From 1992 until 2003, the Mavericks made some of the most critically hailed music in country. After the band went their separate ways, each member stayed in the business, with lead singer Raul Malo focusing his energies on a solo career, as well as producing other artists. Still, the collective force of the Mavericks is something that none of the individual members could deny, so the February 26 release of "In Time" brings the band together again.
"I would say that it was like a perfect storm scenario," Malo told Billboard about the band reuniting. "It originally started with the idea of doing a reunion tour of sorts -- going out to play festivals in the summer. That seemed like fun in and of itself, but for some reason, it wasn't enough. We thought if we're going to bring back the band, it would be nice to have a new album."
Malo said that brought about a big question. "We then thought 'Who would want this record, and who would take it?' The first people I asked was over at Big Machine. I've been friends with Allison (Jones) for years, and Scott (Borchetta) and I have talked about doing some stuff throughout the years, and it never was the right time. I thought 'Well, let's take a shot, and see if they would be interested in a record.' Lo and behold, they said yes, and that changed the whole trajectory of everything. It went from a three-month summer tour to an album, and everything that comes with that."
"In Time" is a mixture of different styles and sounds, which is a hallmark of the Mavericks, who have never been an easy act to categorize. "That's always been the hardest question for us to answer, and I have just resigned myself to calling it rock and roll," reflected Malo. "It's at least with the same spirit that early rock and roll was. They called it that because they didn't know what to call it. It was a mix of blues, gospel, jazz, and swing – all this stuff coming together. In that same spirit, is how we approach making music. To me, it comes out a little bit country, certainly. We have those influences in there, but a lot of other influences as well."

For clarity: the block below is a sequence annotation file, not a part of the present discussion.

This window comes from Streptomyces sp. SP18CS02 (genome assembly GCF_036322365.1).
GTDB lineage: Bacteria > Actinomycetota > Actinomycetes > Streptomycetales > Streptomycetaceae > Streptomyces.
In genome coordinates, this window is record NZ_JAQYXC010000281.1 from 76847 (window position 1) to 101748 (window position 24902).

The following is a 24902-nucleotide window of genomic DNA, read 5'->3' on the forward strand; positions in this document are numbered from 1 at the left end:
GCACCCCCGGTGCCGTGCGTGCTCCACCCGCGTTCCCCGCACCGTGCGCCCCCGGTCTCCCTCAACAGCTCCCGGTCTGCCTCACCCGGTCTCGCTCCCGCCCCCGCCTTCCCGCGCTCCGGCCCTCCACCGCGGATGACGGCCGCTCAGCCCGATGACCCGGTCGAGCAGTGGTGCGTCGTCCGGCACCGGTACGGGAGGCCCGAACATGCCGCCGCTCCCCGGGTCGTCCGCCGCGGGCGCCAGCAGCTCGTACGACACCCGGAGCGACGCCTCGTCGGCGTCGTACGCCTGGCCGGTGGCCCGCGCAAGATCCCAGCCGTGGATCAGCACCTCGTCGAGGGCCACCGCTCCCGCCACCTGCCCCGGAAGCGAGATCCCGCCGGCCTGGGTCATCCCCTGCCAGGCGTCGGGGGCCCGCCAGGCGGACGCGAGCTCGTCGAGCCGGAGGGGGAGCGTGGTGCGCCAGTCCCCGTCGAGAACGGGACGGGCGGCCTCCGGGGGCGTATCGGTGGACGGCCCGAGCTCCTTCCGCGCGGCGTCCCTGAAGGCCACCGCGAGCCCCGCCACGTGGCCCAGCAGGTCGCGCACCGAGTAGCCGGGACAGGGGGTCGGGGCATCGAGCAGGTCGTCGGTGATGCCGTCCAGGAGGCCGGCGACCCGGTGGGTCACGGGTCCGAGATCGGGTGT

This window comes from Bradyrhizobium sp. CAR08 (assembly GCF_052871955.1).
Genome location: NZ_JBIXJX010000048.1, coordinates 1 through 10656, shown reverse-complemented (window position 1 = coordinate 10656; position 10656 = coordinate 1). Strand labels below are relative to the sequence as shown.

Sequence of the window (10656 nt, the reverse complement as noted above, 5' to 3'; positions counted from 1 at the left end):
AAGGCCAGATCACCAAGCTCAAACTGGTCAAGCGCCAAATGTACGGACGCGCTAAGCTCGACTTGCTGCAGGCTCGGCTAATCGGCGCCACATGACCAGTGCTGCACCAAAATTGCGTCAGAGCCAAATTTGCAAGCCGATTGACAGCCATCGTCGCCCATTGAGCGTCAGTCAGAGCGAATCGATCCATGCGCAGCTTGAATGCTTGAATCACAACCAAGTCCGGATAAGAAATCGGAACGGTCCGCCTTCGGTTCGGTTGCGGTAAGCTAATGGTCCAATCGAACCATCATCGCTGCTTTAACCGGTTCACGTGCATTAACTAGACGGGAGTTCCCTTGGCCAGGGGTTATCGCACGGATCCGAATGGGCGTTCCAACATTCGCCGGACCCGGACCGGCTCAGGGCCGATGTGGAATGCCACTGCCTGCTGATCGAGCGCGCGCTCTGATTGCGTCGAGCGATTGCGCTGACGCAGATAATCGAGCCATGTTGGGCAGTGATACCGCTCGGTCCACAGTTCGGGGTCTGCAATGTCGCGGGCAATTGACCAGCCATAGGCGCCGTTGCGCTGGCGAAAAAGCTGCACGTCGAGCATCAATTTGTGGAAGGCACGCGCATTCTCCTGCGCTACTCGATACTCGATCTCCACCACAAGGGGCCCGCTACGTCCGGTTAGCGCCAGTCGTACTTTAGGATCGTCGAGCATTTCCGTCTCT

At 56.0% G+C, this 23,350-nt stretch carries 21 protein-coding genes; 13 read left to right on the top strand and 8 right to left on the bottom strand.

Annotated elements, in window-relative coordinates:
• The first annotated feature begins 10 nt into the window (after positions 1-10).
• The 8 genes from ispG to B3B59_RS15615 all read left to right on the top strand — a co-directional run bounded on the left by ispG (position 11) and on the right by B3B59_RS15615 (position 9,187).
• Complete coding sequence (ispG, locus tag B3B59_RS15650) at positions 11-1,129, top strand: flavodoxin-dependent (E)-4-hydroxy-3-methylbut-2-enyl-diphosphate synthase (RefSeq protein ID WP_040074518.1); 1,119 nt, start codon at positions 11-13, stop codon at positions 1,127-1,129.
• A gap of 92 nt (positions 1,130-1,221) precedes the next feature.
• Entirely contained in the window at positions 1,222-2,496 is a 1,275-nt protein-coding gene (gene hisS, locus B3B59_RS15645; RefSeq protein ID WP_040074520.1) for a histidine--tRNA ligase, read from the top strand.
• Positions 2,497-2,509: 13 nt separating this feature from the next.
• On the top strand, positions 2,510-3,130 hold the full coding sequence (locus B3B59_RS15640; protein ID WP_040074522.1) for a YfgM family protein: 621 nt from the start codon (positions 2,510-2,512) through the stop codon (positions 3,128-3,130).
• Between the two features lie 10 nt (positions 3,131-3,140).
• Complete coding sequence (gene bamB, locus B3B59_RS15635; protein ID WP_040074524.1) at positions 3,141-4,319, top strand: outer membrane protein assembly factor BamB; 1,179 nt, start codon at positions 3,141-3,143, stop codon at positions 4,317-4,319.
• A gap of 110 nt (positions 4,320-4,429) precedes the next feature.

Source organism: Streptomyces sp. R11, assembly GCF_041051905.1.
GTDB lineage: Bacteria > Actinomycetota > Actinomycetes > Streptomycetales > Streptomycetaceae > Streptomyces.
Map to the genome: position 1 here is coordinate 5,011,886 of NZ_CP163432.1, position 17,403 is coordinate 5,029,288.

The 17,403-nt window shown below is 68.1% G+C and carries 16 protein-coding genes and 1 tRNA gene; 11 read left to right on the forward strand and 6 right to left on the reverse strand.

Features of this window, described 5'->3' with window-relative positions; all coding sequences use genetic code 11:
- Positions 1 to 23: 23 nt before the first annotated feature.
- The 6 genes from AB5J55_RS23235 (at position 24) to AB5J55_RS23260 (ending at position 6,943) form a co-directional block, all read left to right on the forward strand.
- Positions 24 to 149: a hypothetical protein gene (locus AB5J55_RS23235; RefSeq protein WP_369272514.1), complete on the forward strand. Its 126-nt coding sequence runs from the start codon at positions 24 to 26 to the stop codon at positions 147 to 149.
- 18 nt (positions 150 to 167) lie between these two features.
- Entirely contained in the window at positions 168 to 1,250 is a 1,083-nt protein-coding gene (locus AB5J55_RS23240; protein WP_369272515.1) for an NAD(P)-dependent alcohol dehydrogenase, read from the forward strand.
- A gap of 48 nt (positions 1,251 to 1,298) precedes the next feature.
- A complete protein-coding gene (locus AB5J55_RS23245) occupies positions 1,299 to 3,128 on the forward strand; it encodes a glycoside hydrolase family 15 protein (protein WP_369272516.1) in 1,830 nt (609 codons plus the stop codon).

Highlights of the album include the single "Back In Your Arms Again," as well as the retro feel of "That's Not My Name," on which Malo says the band tried to tip their hat to the Patsy Cline / Jim Reeves "Nashville Sound" that was so successful due to productions from Owen Bradley and Chet Atkins. "That sound is a big part of our vocabulary and our repertoire. We cut our teeth on Patsy Cline, and all of us tried to play like Chet – we failed miserably. Those artists were part of our DNA of sorts. To me, that song is a simple homage to that era."
Making the new album was a stress-free experience, according to drummer Paul Deakin. Big Machine chief Scott Borchetta – who worked the band to radio during their MCA days – gave them the keys and let them run. "He knew what he was in for. He just set up the studio, and said 'Give me a call when it's done. Just go in and do whatever you want. Make Mavericks music.' That was a really nice license for us."
Malo agrees, saying "The last thing you want to do is explain something to the record label. If you have to explain your music, there's a problem. We knew there wouldn't be any of that. It's just the right place at the right time, and we're lucky to be in this moment."
- Country